What Handmade Means To Me

Throughout many many years I have met hundreds of crafters, artisans and creative people, from Maine to Florida to California, who have a deep desire and passion to create beautiful things.


Mama and her chicks. Made by Pat Croy.

I’ve cherished this family since approximately 1993, Made by Pat Croy

Raven by Pat Croy

This raven was made by Pay Croy. I believe it was made from marble dust, I have no idea how she made him.

Crow profile

Just love the dry corn around his neck.

Crow Profile

He appears to be made from a mold


Each and everyone has something in common. The desire to create something. It simply didn’t matter what medium they worked with. They took pride in what they were doing. It is a fulfilling feeling when pieces come together and something new and wonderful emerges.



This woven runner was made by Marilyn Krug. The barnyard animals are made from paper mache. Each is signed and dated by the artisan.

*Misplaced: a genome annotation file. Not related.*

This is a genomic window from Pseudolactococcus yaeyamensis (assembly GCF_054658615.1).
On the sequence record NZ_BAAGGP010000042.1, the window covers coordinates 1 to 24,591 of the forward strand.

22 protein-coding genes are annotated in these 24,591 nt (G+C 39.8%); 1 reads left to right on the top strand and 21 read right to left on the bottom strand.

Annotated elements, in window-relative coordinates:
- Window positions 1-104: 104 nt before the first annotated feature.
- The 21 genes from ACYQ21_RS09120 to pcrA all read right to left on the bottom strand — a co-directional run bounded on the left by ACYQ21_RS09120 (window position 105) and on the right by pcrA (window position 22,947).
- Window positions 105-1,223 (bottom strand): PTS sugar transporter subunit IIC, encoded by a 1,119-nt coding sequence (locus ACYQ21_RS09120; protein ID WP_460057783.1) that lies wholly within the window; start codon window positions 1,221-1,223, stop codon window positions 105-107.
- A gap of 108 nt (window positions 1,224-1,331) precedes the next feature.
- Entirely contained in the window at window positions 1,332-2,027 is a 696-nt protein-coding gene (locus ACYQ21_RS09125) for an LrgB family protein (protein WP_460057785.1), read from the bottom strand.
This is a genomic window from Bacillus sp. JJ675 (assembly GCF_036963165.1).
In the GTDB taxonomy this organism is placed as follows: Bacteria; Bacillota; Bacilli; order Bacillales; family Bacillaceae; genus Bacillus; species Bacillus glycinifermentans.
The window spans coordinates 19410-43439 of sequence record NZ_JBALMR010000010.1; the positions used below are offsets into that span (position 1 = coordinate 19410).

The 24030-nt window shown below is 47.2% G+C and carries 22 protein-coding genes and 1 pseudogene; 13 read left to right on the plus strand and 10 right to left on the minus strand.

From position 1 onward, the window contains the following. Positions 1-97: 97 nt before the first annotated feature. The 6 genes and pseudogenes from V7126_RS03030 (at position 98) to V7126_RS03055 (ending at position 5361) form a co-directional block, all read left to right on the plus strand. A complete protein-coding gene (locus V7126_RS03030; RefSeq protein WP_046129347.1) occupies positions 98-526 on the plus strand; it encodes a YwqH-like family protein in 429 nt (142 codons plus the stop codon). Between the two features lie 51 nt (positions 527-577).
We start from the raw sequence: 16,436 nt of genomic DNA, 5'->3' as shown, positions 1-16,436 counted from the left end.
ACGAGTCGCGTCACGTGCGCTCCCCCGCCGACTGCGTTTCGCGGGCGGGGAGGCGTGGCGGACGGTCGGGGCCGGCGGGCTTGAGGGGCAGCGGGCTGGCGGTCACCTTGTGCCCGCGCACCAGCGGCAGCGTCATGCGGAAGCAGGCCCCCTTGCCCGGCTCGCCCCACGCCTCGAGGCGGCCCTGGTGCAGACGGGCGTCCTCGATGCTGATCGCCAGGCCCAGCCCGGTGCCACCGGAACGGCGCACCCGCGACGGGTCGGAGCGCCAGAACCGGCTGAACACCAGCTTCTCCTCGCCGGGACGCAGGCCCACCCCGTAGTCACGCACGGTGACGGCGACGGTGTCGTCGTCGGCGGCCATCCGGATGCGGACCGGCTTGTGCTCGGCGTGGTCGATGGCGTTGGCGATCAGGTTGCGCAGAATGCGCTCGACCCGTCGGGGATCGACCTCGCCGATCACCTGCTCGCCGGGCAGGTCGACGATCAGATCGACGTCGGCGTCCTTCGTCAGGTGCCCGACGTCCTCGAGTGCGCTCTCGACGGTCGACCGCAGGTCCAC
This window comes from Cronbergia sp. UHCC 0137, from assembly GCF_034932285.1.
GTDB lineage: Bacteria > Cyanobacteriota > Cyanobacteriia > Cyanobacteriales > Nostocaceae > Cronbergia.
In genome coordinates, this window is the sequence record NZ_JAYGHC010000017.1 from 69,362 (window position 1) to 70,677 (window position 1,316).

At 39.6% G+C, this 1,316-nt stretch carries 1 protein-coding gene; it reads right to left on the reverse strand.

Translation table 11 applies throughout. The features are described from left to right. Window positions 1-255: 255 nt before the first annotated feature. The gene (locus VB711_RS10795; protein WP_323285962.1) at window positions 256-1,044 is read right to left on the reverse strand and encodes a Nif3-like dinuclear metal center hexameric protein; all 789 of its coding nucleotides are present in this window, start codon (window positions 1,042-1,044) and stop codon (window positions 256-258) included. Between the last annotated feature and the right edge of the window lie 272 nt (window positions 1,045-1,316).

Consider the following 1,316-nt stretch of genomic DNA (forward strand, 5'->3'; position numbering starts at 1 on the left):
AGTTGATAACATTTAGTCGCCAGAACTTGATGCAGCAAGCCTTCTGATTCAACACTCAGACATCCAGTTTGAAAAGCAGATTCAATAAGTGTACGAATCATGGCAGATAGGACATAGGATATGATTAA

I know firsthand the struggles, the triumphs, the failures, and lessons learned. Maybe that could be why I appreciate the effort, blood, sweat and tears that have been woven into a finished project.

When something is handmade it comes with a story. An actual person is behind the object. It was not mass produced in a factory over seas. There are not thousands upon thousands of exact duplicates. It is unique. Perhaps the artisan made 50 of the same thing, it’s still handmade by a real person – not a machine.

Today I celebrate all my fellow artisans and crafters. Those I know, have met and yet to meet. I love the stories behind my treasured pieces and strive to have a story with many of my own creations.

I don’t know of a National Hug an Artisan Day, so let’s make everyday a day to celebrate all who Create and Inspire.



This painting holds extra sentimental value to me. This is the house my mother and uncle were born in. Someone painted this on this wooden plate about 70 years ago. The years have been good to it. The paint hasn’t lost it’s color while age has given the wood a beautiful patina that can’t be duplicated. The woven runner was also made by Marilyn Krug.

Do you have a favorite hand crafted item? Perhaps something you’ve made.

Please share it in the comments below – I’m looking forward to seeing your favorite creation and story behind it.

Make this a great day and be blessed, Sheila